The Weil conjectures and the problem of coefficients

I have been discussing the Weil conjectures. In this post, I want to discuss one of the main difficulties in their proof. You should be able to follow this even if you have not been reading the earlier posts.

The main claim of the Weil conjectures can be summarized as follows:

Theorem Let X be a smooth projective variety of dimension d over \mathbb{F}_q. Then there are complex numbers \alpha_{i,j}, for 0 \leq i \leq 2d and 1 \leq j \leq b_i(X), and obeying |\alpha_{i,j}| = q^{i/2}, such that

\displaystyle{ \# X(\mathbb{F}_{q^k}) = \sum_{i=1}^{2d} (-1)^i \sum_{j=1}^{b_i} \alpha_{i,j}^k.}

The analogous claim in characteristic zero, which we proved last time, is

Theorem Let X be a smooth projective variety over \mathbb{C}, with \omega \in H^2(X) the hyperplane class. Let F be an endomorphism of \omega such that F^* \omega = q \omega. Then there are complex numbers \alpha_{i,j} as above, such that

\displaystyle{ \# (\mbox{fixed points of}\ F^k) = \sum_{i=1}^{2d} (-1)^i \sum_{j=1}^{b_i} \alpha_{i,j}^k.}

The way we proved this was to essentially establish:

Theorem Let X, F and \omega be as above. Then there is a positive definite Hermitian inner product on H^i(X, \mathbb{C}) such that q^{-i/2} F^* : H^i \to H^i is a unitary operator.

The required theorem then follows from the Lefschetz trace formula, and the fact that the eigenvalues of a unitary matrix have norm 1.

If we wanted to prove the characteristic p theorem in the same way, we might hope to follow the same process: define H^i(X, \mathbb{C}), place a Hermitian structure on it, and prove a Lefschetz trace formula.

There are cohomology theories with Lefschetz trace formulas. But they do not have coefficients in \mathbb{C}. Their coefficient ring is \mathbb{Q}_{\ell} (etale cohomology) or the ring W(\mathbb{F}_q) of Witt vectors (various p-adic theories).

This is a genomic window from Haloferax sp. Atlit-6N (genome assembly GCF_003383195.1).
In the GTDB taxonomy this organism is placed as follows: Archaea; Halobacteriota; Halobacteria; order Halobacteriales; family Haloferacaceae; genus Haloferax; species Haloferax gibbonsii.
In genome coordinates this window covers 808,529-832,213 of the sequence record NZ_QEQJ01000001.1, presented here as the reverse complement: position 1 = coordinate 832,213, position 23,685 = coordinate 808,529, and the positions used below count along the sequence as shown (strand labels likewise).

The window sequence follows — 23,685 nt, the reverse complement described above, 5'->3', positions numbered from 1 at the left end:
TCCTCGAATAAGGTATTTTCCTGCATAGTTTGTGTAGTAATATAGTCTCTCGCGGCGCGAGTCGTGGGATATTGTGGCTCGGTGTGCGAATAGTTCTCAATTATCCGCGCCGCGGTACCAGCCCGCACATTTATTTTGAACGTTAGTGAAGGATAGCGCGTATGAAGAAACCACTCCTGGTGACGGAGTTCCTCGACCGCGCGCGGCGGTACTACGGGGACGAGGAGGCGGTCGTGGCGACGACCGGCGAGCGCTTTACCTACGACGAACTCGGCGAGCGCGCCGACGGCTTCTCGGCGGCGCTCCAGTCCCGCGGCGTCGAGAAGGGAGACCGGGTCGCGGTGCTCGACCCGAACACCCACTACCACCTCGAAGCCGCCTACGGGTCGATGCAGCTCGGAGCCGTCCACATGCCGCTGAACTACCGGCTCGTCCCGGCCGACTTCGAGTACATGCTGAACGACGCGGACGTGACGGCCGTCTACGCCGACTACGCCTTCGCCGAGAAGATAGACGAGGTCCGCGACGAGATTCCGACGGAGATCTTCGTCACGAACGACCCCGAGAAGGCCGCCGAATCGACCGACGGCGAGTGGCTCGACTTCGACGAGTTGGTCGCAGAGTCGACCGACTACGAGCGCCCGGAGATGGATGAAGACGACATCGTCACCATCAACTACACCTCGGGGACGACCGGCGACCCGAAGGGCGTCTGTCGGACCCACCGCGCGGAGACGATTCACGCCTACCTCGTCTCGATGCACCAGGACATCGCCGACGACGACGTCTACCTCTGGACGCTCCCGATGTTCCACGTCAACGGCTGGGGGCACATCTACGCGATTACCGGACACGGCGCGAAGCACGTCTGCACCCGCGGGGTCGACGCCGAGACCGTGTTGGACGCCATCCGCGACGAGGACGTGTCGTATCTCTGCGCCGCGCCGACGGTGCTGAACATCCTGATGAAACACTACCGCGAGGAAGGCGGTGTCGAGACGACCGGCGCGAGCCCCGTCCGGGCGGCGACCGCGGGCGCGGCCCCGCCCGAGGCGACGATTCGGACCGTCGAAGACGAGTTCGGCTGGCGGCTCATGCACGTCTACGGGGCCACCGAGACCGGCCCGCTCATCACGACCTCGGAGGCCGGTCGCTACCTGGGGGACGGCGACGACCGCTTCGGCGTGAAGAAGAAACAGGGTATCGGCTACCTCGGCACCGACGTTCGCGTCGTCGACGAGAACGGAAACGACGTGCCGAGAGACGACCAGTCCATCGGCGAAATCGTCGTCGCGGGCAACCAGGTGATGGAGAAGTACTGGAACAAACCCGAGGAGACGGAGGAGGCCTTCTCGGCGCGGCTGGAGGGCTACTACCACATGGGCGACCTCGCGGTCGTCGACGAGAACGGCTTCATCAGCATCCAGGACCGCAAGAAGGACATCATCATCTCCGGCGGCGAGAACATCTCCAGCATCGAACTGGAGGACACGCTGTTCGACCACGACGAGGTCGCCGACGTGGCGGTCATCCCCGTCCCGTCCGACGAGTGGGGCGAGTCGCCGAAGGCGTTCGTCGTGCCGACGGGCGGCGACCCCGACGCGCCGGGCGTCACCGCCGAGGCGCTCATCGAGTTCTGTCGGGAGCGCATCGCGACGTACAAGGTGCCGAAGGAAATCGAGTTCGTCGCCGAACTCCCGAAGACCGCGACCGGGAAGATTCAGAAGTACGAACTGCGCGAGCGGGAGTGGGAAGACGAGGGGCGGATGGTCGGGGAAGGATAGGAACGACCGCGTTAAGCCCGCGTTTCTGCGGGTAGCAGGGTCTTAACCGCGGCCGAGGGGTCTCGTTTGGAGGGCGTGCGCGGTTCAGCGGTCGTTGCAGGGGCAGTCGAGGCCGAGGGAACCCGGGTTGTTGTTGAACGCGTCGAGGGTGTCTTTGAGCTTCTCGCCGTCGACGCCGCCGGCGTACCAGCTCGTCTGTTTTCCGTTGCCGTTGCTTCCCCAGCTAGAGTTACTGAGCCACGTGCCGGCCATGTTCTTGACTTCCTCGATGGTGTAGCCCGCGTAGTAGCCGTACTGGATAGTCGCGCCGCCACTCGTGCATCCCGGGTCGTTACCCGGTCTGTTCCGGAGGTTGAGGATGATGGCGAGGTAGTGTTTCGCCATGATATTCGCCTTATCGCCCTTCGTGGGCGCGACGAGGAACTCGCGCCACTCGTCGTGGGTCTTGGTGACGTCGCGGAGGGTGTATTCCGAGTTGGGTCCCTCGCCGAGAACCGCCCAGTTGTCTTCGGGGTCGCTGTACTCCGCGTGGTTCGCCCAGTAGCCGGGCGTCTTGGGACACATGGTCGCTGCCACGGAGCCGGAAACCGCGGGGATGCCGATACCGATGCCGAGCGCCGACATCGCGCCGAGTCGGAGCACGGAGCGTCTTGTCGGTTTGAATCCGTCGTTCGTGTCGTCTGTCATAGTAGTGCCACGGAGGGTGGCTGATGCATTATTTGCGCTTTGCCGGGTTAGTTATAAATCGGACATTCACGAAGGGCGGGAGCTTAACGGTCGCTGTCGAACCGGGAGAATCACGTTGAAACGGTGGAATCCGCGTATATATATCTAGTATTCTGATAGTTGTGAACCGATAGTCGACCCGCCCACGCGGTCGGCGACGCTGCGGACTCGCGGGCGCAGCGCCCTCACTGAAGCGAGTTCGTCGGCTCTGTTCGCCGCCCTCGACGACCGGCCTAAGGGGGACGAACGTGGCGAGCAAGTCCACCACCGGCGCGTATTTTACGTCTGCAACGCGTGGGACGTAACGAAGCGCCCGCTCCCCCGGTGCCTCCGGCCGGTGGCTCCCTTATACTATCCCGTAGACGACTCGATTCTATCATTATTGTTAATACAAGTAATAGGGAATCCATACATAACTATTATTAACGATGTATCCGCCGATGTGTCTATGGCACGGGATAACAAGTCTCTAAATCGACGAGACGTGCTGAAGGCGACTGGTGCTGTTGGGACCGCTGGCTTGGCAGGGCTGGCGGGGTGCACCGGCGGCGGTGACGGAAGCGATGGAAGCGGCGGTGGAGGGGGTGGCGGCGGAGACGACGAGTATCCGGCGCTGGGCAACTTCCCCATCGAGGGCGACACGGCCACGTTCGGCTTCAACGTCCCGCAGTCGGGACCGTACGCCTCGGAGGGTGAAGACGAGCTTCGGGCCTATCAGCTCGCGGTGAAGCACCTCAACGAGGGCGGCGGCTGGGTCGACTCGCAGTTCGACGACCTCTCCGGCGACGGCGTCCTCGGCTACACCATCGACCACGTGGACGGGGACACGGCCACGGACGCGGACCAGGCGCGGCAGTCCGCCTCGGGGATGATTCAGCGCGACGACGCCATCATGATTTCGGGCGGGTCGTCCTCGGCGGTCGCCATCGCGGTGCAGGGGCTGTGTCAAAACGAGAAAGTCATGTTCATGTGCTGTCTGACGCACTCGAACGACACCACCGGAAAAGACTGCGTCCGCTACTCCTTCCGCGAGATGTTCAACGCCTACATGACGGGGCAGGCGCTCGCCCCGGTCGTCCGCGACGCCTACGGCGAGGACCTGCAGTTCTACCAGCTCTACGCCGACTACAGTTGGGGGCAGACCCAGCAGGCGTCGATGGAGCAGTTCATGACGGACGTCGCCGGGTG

In particular, while we can talk about the eigenvalues of F^*: H^i(X) \to H^i(X), there will be no natural way to embed these eigenvalues in \mathbb{C}. There is an unnatural way: If we could prove that the characteristic polynomial of F^* has coefficients in \mathbb{Q}, then we could consider the roots of the same polynomial in \mathbb{C}. It would be enough to prove that these complex roots have norm q^{i/2}. But it is unclear how to show that the polynomial has coefficients in \mathbb{Q}, let alone how to bound the roots. In particular, it is unclear what could be the analogue of a Hermitian structure for a \mathbb{Q}_{\ell} vector space.

In future posts, we will tackle these problems. For now, below the fold, I reproduce an argument of Serre showing that there is no way to define a reasonable cohomology theory for finite characteristic varieties, with coefficients in \mathbb{R}. (And therefore, not in any subring of \mathbb{R} either.)

An example of Serre

Let q=p^2, for p a prime which is 3 \mod 4. Let i denote one of the square roots of -1 in \mathbb{F}_q. Let E be the elliptic curve y^2 = x^3-x over \mathbb{F}_q (including the point at infinity.)

Let F be the automorphism (x,y) \mapsto (x^p, y^p) of E, and let J be (x,y) \mapsto (-x, iy). Then F^2=-p, J^2=-1 and FJ=-JF. Let Q be the non-commutative ring \mathbb{Z} \langle F, J \rangle / (F^2+p, \ J^2+1, \ FJ+JF). So H^1(E, \mathbb{R}), should such a thing exist, should be an Q \otimes \mathbb{R}-module, and a 2 dimensional \mathbb{R}-vector space.

But Q \otimes \mathbb{R} is isomorphic to the quaternions. (Take F \to \sqrt{p} \ i and J \to j.) And any module for the quaternions has dimension divisible by 4, a contradiction.

The intriguing thing is that there is 2 dimensional complex representation of Q. The action of F and J are given by

F=\left( \begin{matrix} 0 & \sqrt{p} \\ -\sqrt{p} & 0 \end{matrix} \right) and J=\left( \begin{matrix} i & 0 \\ 0 & -i \end{matrix} \right).

Every element of Q has integral trace and determinant in this representation. For any a \in Q, we have

\displaystyle{ \# (\mbox{fixed points of}\ a^k) = 1 - \mathrm{Tr}(a^k) + \mathrm{Det}(a^k) }

and the eigenvalues of a have norm \sqrt{\mathrm{Det}(a)}. It is just as if Q had a representation in \mathrm{Mat}_2(\mathbb{Z}) which rescales a positive definite Hermitian form!

Those of you who like tensor categories may like to start thinking about how to axiomatize this example; it will come back when we get to motives.

4 thoughts on “The Weil conjectures and the problem of coefficients

  1. Good post! This argument also shows that you can’t have coefficients in Q_p either, because Q_p doesn’t split Q. You really need to take your coefficient field to be the ring of Witt vectors of F_q in order to get an action of J on p-adic cohomology. This is a very different scenario from etale cohomology with l-adic coefficients, where you have an action of J on H^1(E, Q_l) regardless of whether Q_l contains a square root of -1. I hadn’t thought about this subtlety before reading your post.

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